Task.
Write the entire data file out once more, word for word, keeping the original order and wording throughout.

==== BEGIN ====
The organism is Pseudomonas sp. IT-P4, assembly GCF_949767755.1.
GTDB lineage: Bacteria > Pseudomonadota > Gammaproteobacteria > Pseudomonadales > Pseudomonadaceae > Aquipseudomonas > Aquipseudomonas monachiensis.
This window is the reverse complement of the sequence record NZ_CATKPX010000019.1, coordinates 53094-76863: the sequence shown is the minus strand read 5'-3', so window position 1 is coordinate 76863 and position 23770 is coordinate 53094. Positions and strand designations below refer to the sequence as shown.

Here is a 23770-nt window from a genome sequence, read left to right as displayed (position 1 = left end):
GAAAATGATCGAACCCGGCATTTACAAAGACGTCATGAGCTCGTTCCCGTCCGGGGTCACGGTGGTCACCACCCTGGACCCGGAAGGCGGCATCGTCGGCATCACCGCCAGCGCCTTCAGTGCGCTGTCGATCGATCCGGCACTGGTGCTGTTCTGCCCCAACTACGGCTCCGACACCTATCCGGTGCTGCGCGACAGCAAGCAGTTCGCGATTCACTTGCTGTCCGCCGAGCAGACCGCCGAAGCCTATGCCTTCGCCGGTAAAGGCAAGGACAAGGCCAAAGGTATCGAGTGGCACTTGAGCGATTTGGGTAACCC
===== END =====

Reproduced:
The organism is Pseudomonas sp. IT-P4, assembly GCF_949767755.1.
GTDB lineage: Bacteria > Pseudomonadota > Gammaproteobacteria > Pseudomonadales > Pseudomonadaceae > Aquipseudomonas > Aquipseudomonas monachiensis.
This window is the reverse complement of the sequence record NZ_CATKPX010000019.1, coordinates 53094-76863: the sequence shown is the minus strand read 5'-3', so window position 1 is coordinate 76863 and position 23770 is coordinate 53094. Positions and strand designations below refer to the sequence as shown.

Here is a 23770-nt window from a genome sequence, read left to right as displayed (position 1 = left end):
GAAAATGATCGAACCCGGCATTTACAAAGACGTCATGAGCTCGTTCCCGTCCGGGGTCACGGTGGTCACCACCCTGGACCCGGAAGGCGGCATCGTCGGCATCACCGCCAGCGCCTTCAGTGCGCTGTCGATCGATCCGGCACTGGTGCTGTTCTGCCCCAACTACGGCTCCGACACCTATCCGGTGCTGCGCGACAGCAAGCAGTTCGCGATTCACTTGCTGTCCGCCGAGCAGACCGCCGAAGCCTATGCCTTCGCCGGTAAAGGCAAGGACAAGGCCAAAGGTATCGAGTGGCACTTGAGCGATTTGGGTAACCC